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Ntake Group: Taking it further

In 1978, a small family bakery began a journey that would turn it into a national, multi-faceted enterprise. Spotting a need in the Ugandan market, husband and wife Gaster and Edith Lule began baking and selling breakfast cakes; almost 40 years later, the Ntake Group is now a formidable entity with its finger is many pies, in the food market and beyond.

The Ntake Group describes itself as a “dynamic company synonymous with professionalism, integrity, innovation and entrepreneurial flair.” It started small, as a simple medium-sized bakery with minimal machinery, but like many dreams once they are pursued, it grew. Today, they have grown into a multi-sector business that has not only manufactures breads and confectionary goods, but also provides purified drinking water and outside catering services. On top of this, it has moved beyond food altogether to also cover real estate, paper recycling, transport and haulage, general hardware and even bridal wear! This broad and desperate range of services was brought together under the Group through a combination of expansions and acquisitions, and is overseen by a committed and versatile management team working to make sure that no matter how wide-spread their success, the quality and focus from the couple’s early days in the bakery remain unchanged.

Ntake Bakery Company Limited was founded in 1978, supplying breakfast cakes for two years before branching out to a wider range of bread products. Since then, their output has skyrocketed from using 2kgs of wheat flour a day to an approximate 25 metric tons (on top of all their other products and services). Between 1984 and 1987, growing demand for their products prompted them to relocate. With the added space and facilities, Ntake Bakery branched out from from cakes to become a fully-fledged bakery, despite still only have a modest 15 employees at this time.

However, between 1988 and 1995, the bakery kept growing, and with it, this demand for wheat flour. Around this time, the company chose to protect its assets by diversifying out of the food market, in case issues in the Uganda supply chain arose. They chose real estate, a vastly different operation, so that even if one sector suffered, the other existed to keep the company afloat. In retrospect, this choice was serendipity: as demand for their bakery products rose, issues with raw material supply did indeed occur as predicted, especially sugar, baking fat, and the all-important wheat flour. However, this diversification into real estate offered an opportunity. Having imported the wheat flour used in its products for years, Ntake realised that the tax levied on these imports was effectively pricing them out of competition, with many local bakers instead opting for regionally milled flour. Identifying this problem, and seeing that their supply was subject to unreliability, they decided to overtake their competition by taking their operations the next logical step further: milling their own flour.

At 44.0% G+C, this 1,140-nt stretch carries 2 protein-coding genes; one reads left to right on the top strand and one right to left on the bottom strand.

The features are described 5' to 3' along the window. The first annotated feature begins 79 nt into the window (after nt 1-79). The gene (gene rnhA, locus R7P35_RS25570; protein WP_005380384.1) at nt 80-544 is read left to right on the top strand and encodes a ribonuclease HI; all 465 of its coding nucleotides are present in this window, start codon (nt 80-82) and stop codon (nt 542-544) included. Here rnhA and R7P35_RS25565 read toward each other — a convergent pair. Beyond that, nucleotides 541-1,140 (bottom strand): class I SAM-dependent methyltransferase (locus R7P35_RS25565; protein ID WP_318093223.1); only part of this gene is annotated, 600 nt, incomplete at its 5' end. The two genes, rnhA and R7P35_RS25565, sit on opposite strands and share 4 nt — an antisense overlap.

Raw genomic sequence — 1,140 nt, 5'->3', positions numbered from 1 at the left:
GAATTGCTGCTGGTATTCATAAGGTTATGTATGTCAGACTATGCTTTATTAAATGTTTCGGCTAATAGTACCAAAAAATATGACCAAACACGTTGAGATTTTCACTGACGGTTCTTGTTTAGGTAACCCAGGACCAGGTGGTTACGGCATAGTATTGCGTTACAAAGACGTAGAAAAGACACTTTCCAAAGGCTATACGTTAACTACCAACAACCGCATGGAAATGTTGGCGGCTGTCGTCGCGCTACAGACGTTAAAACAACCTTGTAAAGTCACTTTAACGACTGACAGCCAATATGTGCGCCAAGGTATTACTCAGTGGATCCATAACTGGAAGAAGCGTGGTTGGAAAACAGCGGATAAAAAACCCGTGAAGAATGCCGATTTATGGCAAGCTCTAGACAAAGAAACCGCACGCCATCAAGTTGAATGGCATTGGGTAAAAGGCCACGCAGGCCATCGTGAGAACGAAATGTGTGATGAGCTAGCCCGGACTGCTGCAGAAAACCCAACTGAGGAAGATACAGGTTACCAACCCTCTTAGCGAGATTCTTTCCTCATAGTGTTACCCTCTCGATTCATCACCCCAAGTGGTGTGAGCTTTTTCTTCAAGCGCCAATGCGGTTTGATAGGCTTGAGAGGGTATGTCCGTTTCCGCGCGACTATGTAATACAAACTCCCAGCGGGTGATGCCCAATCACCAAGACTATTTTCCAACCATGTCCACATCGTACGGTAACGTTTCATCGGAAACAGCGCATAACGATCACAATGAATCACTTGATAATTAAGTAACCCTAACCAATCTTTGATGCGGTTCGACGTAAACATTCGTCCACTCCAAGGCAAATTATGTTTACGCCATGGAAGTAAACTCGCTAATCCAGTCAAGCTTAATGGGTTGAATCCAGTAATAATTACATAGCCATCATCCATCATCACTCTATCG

In 1997, twenty years after beginning their business, Ntake began milling wheat flour with 50 metric tons a day production plan. The quality was exceptional for this manner of mill, and Ntake soon found that they were unable to keep up with the demand, both from their bakery’s needs and independent customers of the flour. To stay ahead, they invested in a 200-metric ton mill from Buhler in 1999 and more recently, installed a 300 metric ton machine.